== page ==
Today I planted a Cobra tomato plant in my home built autopot and filled the reservoir. Drip line valves have been placed in the feed lines so that I can control the flow of nutrients to each of the trays, and I am only running nutrients to this one system. I will risk the elements and leave this one system in the greenhouse at night, as long as there is no danger of a freeze.
This year I will be taking a more conservative approach to nutrient levels, so from transplant to second cluster I will maintain the level between 800 and 1,100 TDS. The reservoir, as it now stands, is at 817 with a pH of 6.1, which is exactly on target. Additionally, I will run two different types of nutrients to determine if nutrients intended strictly for tomatoes produce better results than general purpose nutrients.
The plant in the lower photo is a Burpee Super Beefsteak that I originally intended for the garden. I only planted two of these, and both plants are very very impressive. I intend to grow one of the Super Beefsteak tomato plants in the greenhouse to compare to the high priced hybrids bred for greenhouse growing. As usual, time will tell..
Wednesday, April 13, 2011
The greenhouse preparation is finally complete, and all I need now is for Mother Nature to begin cooperating and provide some decent weather.
I have installed the plant support systems, feed lines, solar vent openers, ventilation fan and heater.
In addition to the autopots I have several self watering containers, that I will use for flowers, and to grow lettuce that I intend to let go to seed.
As we get a lot of dismal days in the spring, I have added supplemental lighting to use on dismal days.
Sunday, April 10, 2011
I spent the last two days getting the greenhouse in shape for this year's growing season. All of the major preparation is pretty much complete, with only a few minor chores remaining. I still have to install supports on the left side for the tomatoes and cucumbers. And, I still have to install the automatic vent openers and run the feed lines to the autopots.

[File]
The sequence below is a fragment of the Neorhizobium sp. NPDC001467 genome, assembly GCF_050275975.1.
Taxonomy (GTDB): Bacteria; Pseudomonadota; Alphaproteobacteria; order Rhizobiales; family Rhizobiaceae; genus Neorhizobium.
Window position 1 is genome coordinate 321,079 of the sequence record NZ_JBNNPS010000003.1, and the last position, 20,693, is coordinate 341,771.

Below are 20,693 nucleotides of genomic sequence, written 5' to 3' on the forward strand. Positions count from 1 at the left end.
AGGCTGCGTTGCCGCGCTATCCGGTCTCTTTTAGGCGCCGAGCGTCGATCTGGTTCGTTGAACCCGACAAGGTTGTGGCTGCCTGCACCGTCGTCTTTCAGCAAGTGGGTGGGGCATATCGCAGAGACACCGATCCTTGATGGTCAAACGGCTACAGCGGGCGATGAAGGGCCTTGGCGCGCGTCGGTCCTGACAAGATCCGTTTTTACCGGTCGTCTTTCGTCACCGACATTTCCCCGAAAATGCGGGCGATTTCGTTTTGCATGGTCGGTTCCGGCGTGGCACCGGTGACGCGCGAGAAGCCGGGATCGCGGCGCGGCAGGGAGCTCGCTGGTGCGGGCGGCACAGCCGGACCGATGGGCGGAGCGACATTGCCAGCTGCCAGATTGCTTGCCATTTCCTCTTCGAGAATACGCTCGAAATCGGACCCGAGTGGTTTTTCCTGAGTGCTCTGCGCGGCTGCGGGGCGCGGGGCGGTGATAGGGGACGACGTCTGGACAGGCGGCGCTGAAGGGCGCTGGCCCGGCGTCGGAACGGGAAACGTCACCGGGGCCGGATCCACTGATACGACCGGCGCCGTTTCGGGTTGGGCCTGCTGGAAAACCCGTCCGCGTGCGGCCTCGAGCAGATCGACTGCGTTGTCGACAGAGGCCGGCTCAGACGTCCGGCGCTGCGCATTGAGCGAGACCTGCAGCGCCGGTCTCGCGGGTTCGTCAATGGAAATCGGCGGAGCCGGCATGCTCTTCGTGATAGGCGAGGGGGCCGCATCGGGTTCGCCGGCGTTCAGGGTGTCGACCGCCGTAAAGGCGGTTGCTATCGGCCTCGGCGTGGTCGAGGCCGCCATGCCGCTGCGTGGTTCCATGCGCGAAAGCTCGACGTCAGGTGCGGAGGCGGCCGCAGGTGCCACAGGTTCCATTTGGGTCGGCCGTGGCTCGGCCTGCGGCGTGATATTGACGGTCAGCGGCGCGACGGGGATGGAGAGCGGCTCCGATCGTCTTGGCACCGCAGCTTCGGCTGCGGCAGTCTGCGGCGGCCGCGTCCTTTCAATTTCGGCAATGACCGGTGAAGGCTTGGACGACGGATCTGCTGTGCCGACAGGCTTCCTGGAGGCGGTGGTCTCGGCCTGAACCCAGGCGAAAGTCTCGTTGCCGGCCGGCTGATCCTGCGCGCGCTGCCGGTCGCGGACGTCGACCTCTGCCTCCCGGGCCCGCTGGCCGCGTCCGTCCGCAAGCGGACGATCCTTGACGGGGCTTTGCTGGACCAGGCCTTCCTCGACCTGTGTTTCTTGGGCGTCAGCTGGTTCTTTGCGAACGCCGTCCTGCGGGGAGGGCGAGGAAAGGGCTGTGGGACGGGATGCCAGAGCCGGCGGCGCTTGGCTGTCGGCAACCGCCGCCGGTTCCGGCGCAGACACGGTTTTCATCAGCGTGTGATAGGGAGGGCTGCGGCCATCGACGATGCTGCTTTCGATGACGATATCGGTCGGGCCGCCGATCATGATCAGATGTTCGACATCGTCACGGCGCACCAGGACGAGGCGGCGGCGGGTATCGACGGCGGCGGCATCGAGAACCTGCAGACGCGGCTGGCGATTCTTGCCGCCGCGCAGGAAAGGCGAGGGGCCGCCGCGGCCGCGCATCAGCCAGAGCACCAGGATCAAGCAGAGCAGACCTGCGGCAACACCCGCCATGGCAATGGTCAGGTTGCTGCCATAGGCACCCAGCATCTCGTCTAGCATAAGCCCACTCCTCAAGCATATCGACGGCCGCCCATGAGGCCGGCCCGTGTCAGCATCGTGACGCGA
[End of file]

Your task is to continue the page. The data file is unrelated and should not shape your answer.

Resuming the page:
As a result of someone giving up hydroponic growing, and giving me their autopots, I now have enough autopots so that I can use them exclusively. It will be a much neater operation, as all of the pots will all be gravity fed from the two large reservoirs on the top shelf in the back of the greenhouse. The only pump I will have to run is a two outlet air pump to aerate the nutrients in the reservoirs. There will no longer be a need for timers, or other electrical devices, which makes for a pretty energy efficient operation.
Each day I place the trays of seedlings in the greenhouse, and I return them to the indoor growing area before the sun sets. I will wait a little longer, until the night temperatures are running in the mid to upper forties, before I plant in the autopots and officially open the greenhouse for the season.
Friday, April 8, 2011
At this point it appears that the tomato seedlings that had damped off are going to survive. They are, in fact, looking pretty impressive and recovering from the cloning process rapidly.
I am go glad that I did not destroy the seedlings as directed by the gardening books. The replacement seeds that I planted have not even developed any true leaves, so saving these seedlings will put me just about back where I was originally before the problem first appeared.
To repeat something that I posted sometime ago; regardless of what the books say, if something seems reasonable, you should try it, because plants don't read books.
Tuesday, April 5, 2011
Today while removing some lettuce for dinner I found my Calceolaria clone buried among the much larger lettuce plants. The clone was in the back of the tray, and the lettuce had grown around it. As I could no longer see it, I had completely forgotten about it.
Not only had the little clone grown significantly, it is flowering! I find it amazing that such a small plant can not only root, but flower, in only thirty odd days.